Taxes — What’s Changed and What’s Gone

“I shall never use profanity except in discussing house rent and taxes.” -Mark Twain

With 2019 coming to a close, people start thinking about Thanksgiving meals with relatives they wish they could see more (or less) of, and the excitement of watching loved ones open their presents around the Christmas tree. There’s also a dark time to the end of the year, because it means tax season will soon be upon us, oh joy.

With the ever-changing tax code, it’s challenging to stay on top of what applies from last year and what’s completely different. Let’s take a look at what has changed in 2019.

No More Personal Exemption

In an attempt to simplify the confusing tax code, lawmakers have done away with the personal exemption this year. In order to make up for this, which was around $4,000, lawmakers raised both the standard deduction and the Child Tax Credit.

Standard Deductions

The standard deduction amounts increased this year. They are now $24,400 for married couples, $18,350 for heads of household and $12,200 for individuals. Since the majority of people choose to use the standard deduction instead of itemized deductions, this increase will have a positive effect on millions of taxpayer’s wallets.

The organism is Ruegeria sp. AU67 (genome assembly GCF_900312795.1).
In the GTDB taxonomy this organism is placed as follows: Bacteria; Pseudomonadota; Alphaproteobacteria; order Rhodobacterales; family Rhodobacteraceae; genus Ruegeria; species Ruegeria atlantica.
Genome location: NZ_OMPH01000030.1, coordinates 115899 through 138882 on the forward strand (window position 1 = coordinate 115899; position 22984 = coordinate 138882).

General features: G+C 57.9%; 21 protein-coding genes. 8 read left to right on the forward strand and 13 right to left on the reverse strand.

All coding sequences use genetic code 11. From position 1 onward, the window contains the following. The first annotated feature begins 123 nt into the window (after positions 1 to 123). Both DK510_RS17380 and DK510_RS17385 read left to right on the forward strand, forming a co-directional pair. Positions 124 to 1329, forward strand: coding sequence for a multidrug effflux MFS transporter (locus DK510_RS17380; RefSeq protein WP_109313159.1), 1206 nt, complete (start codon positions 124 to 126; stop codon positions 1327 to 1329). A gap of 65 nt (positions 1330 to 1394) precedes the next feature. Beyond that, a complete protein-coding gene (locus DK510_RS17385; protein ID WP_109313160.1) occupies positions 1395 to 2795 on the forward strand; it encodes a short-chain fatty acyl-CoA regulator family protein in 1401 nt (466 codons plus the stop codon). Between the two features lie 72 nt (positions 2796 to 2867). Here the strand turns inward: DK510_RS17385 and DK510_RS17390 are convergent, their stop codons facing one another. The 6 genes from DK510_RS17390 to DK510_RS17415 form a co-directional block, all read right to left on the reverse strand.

Child Tax Credit

While taxes are hardly worth getting excited about, the new Child Tax Credit is something that will help many families.

The credit has increased from $1,000 to $2,000 for any child under the age of 17. Another change in the code is that more money will go into the pockets of families. Income limitations have decreased as well. If the parent or guardian of a child owes no income tax or doesn’t have an income, they’ll now be eligible for a larger refund.

Charitable Contributions

Charitable contribution limits have risen from 50% percent of a person’s adjusted gross income to 60%. The downside to the change in this rule is that you can no longer deduct any donations you made to your college in exchange for purchasing tickets to sporting events.

ACA Penalties

This rule is something that taxpayers have been waiting for since 2010. Starting this year, the Affordable Care Act’s (ACA) tax penalty is gone. This will save individuals who chose not to purchase health insurance $695 per adult and $348 per child.

Even with all the positive changes to this year’s tax code, it’s important to make sure that you have a solid understanding before deciding to do your own taxes. If you don’t want to pay someone to figure out what you owe or are owed then most local libraries and colleges offer free assistance.

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